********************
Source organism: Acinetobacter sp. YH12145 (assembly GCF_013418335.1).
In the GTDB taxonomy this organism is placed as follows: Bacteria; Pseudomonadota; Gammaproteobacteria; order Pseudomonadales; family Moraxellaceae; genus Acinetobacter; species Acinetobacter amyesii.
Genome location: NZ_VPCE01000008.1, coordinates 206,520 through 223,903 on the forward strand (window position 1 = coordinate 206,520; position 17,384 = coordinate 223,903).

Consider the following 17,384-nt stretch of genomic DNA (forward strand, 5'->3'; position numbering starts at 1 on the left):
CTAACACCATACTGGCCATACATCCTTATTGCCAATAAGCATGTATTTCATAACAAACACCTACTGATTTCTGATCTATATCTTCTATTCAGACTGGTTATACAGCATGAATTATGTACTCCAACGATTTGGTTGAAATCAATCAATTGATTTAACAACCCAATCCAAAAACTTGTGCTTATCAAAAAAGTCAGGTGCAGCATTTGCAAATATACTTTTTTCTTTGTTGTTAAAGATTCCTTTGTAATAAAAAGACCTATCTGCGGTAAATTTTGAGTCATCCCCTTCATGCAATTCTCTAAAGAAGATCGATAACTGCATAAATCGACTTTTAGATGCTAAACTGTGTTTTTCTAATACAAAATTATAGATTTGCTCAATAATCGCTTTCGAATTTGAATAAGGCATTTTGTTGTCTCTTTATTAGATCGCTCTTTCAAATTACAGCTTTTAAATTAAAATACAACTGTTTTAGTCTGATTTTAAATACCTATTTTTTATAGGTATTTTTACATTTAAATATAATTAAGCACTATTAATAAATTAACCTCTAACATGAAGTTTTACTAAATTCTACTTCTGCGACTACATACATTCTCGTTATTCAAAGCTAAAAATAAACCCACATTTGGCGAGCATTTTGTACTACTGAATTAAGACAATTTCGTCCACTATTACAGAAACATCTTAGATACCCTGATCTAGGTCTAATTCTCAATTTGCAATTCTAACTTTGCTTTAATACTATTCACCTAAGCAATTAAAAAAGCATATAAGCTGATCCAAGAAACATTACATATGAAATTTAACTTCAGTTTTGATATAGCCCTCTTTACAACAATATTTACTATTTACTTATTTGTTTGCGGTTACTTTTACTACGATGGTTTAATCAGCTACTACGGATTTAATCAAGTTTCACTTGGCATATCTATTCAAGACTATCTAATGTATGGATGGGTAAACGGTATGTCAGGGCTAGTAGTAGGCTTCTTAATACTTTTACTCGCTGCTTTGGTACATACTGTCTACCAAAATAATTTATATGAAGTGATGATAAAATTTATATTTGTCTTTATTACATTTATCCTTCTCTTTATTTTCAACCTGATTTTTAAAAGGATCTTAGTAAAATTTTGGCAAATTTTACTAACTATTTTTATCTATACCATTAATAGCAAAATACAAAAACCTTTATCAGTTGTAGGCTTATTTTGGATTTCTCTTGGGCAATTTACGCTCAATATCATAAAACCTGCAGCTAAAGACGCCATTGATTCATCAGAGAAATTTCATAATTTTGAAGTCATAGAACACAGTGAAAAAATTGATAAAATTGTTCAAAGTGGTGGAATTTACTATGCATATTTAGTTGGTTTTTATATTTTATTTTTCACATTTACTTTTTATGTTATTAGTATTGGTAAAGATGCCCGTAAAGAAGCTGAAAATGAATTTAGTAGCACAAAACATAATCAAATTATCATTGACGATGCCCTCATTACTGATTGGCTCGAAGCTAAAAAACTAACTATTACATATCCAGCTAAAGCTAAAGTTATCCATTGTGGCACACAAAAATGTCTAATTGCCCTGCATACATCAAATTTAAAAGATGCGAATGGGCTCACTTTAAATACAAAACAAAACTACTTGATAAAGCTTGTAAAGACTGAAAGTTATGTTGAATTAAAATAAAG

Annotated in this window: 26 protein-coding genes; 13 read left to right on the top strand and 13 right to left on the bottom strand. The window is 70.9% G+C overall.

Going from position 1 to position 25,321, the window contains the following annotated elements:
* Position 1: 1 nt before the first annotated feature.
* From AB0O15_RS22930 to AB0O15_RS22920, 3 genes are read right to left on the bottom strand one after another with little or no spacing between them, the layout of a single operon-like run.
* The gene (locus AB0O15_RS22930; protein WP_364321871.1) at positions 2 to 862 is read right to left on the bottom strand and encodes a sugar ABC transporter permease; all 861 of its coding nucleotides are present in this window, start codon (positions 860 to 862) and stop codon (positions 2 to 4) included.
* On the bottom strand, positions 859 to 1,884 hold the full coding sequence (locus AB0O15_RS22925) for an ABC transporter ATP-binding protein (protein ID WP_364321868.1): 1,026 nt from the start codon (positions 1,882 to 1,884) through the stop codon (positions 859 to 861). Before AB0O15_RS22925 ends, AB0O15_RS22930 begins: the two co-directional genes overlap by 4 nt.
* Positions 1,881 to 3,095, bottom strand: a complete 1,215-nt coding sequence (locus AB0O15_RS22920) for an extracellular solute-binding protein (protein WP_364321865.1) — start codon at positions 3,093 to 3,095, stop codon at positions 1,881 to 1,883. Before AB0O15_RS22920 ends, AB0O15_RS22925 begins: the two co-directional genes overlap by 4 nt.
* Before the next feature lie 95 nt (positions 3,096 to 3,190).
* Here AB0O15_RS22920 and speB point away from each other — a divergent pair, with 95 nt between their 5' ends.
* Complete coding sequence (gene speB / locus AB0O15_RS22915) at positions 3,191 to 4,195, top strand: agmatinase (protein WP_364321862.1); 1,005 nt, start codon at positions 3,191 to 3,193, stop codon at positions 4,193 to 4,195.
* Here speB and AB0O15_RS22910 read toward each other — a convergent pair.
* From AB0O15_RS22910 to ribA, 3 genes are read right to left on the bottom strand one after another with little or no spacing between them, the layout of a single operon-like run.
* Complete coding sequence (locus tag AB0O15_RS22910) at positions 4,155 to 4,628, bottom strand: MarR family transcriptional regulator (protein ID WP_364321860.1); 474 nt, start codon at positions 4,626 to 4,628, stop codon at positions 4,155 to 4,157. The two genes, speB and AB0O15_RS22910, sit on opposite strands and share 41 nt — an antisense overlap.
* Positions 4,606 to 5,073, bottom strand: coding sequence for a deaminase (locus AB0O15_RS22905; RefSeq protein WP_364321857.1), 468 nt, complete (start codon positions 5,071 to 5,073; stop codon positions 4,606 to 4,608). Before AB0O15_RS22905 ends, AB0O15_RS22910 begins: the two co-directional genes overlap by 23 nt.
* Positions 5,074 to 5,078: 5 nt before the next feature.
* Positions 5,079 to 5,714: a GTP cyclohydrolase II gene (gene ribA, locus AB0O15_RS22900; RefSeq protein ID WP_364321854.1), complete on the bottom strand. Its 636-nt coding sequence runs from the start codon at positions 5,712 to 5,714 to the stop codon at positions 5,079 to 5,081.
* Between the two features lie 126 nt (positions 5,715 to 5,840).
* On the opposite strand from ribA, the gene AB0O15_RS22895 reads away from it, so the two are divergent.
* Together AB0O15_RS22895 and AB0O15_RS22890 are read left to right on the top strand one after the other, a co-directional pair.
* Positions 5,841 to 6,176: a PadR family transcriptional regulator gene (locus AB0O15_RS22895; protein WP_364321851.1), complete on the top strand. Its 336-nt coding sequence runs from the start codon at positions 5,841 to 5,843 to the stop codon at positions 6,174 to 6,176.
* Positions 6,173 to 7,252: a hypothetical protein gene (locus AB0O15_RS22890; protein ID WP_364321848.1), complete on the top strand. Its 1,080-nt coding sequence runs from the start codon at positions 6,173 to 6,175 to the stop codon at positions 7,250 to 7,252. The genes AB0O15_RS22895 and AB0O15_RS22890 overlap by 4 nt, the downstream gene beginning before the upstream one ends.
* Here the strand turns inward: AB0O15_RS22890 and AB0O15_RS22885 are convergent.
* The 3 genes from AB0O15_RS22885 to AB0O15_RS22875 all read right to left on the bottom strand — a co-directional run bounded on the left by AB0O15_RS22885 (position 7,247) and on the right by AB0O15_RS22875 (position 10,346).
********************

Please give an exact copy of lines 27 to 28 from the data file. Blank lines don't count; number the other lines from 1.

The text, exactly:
* Here the strand turns inward: AB0O15_RS22890 and AB0O15_RS22885 are convergent.
* The 3 genes from AB0O15_RS22885 to AB0O15_RS22875 all read right to left on the bottom strand — a co-directional run bounded on the left by AB0O15_RS22885 (position 7,247) and on the right by AB0O15_RS22875 (position 10,346).